The bright light of Anna’s smile could be seen from across the lobby at UCSF Benioff Children’s Hospital San Francisco. Sitting up in her wheelchair, her energy completely changed as soon as she saw child life specialist Eileen McCree round the corner with her furry partner, Kimono. At McCree’s “visit” command, Kimono laid her head on Anna’s lap, and the girl crumbled over Kimono in a warm, fuzzy hug.

Kimono is part of the hospital’s dog therapy program, a part of Child Life Services. The yellow labrador/golden retriever mix is a working professional, purposefully bred and exhaustively trained as an expert facility dog by Canine Companions for Independence (CCI). CCI is the nonprofit organization that provided Kimono to UCSF free of charge. Assigned to handler McCree in the pediatric oncology unit, Kimono visits with children and provides cuddles and companionship, along with the specialized care that only a dog can provide.

Combining the expertise of a child life specialist with a highly trained facility dog creates magic for our young patients. “Kimono can have a huge impact on a patient’s recovery,” says McCree. “She encourages difficult physical therapy, making it fun and providing a little extra comfort just when it’s needed most. For many of my patients, seeing Kimono is the bright spot in their day of treatment.”

01 / 03 Patient Anna Bell, age 10, visits with Kimono from the dog therapy program at UCSF Benioff Children's Hospital San Francisco. Photo by Noah Berger.
02 / 03 India Henderson, age 9, breaks into a big smile while visiting with Kimono of the dog therapy program, a part of Child Life Services at UCSF Benioff Children’s Hospital San Francisco. Photo by Noah Berger.
03 / 03 Kimono gives a high five to patient India Henderson, age 9. Photo by Noah Berger.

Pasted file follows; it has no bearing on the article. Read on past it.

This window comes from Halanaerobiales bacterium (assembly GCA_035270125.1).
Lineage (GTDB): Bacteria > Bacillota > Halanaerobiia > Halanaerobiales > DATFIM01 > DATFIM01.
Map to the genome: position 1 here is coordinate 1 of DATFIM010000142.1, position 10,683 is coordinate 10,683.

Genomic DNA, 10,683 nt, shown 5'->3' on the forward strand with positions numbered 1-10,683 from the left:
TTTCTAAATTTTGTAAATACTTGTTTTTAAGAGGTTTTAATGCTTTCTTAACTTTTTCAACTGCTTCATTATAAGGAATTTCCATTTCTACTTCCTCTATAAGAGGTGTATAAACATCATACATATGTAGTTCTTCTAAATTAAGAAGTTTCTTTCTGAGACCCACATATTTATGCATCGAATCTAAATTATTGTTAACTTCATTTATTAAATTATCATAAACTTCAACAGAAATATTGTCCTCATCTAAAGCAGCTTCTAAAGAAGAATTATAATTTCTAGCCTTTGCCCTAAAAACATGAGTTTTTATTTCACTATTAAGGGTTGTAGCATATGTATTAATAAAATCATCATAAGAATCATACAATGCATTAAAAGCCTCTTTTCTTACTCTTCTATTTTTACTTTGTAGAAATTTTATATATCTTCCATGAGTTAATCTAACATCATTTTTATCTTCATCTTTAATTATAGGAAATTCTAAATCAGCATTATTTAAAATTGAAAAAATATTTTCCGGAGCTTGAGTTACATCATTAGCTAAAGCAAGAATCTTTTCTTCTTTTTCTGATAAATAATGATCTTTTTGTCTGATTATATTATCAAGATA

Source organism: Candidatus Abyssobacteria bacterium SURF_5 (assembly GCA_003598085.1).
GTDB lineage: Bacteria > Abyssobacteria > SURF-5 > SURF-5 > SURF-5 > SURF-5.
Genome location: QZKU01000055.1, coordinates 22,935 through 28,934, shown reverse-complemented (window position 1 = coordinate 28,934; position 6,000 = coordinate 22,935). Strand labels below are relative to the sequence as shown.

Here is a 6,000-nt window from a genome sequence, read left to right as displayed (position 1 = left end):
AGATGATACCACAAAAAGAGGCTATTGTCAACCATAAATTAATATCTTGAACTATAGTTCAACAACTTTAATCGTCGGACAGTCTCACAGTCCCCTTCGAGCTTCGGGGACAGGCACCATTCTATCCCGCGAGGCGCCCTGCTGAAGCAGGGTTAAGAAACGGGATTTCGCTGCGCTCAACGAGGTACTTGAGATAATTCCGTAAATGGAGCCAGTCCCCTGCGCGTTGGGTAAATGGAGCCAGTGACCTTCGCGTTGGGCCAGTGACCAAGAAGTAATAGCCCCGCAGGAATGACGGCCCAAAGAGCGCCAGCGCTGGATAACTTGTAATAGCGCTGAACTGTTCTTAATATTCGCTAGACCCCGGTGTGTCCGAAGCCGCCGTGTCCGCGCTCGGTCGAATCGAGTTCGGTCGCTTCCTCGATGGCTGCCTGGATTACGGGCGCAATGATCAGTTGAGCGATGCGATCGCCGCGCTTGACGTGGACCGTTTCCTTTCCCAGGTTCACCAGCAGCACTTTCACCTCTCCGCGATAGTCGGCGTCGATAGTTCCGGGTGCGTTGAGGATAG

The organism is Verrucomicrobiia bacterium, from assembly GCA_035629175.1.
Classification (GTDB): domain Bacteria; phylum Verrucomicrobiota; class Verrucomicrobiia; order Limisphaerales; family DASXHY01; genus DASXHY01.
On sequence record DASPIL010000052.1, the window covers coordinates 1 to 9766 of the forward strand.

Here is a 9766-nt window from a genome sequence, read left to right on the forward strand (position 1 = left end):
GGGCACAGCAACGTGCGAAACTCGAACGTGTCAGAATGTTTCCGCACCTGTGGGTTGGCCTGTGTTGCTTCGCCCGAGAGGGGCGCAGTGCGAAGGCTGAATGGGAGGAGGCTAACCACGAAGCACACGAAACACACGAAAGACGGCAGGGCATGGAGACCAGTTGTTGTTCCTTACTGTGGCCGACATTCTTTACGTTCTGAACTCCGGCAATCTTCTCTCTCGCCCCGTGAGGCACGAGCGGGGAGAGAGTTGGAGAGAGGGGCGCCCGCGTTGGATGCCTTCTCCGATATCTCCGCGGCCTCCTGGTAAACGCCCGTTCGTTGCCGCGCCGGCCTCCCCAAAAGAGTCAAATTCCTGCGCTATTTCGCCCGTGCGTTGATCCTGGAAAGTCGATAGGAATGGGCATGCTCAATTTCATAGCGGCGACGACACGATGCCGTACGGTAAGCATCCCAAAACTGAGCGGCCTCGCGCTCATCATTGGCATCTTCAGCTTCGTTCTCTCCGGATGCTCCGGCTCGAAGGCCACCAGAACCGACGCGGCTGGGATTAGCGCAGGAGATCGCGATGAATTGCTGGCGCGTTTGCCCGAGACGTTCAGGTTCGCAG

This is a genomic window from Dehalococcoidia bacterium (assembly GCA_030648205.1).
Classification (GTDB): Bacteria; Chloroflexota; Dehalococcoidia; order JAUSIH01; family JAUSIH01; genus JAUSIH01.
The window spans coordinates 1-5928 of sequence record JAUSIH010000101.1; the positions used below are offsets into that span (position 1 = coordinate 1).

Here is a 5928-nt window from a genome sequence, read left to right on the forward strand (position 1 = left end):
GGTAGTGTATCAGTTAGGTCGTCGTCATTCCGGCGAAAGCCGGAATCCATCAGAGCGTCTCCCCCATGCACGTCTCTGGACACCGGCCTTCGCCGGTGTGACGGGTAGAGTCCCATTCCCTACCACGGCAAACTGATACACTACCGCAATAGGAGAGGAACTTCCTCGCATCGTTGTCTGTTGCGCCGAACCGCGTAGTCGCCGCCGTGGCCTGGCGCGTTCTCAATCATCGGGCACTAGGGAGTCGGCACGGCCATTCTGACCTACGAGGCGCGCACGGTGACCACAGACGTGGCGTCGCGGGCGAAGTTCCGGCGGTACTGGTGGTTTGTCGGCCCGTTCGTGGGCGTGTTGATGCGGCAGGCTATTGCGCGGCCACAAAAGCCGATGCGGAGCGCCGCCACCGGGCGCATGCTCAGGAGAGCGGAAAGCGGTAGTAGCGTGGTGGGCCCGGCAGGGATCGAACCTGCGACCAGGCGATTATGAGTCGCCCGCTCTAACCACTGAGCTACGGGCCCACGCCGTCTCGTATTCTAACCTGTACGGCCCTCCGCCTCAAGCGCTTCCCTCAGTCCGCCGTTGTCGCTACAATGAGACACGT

The scientifically proven health benefits of animal-assisted therapy go well beyond the unconditional love received from a furry companion. Animal-assisted therapy can improve blood pressure and cardiovascular health, increase endorphin release, encourage communication and movement, and decrease feelings of isolation and depression. Kimono performs more than 40 commands specifically designed to engage patients in activities that stimulate healing and recovery and alleviate pain. Despite the impact of the therapy and its benefits, few insurance companies will cover the cost of child life services or animal-assisted therapy, so UCSF’s program is fully funded by private donations.

“The dog therapy program is an important part of the specialized, personal care we provide at UCSF,” says Michael Towne, manager of UCSF’s Child Life Services. “In some of the most stressful times for a family, the gentle and tender care provided by a beautiful dog who is just quietly present can be a powerful form of therapy.”  

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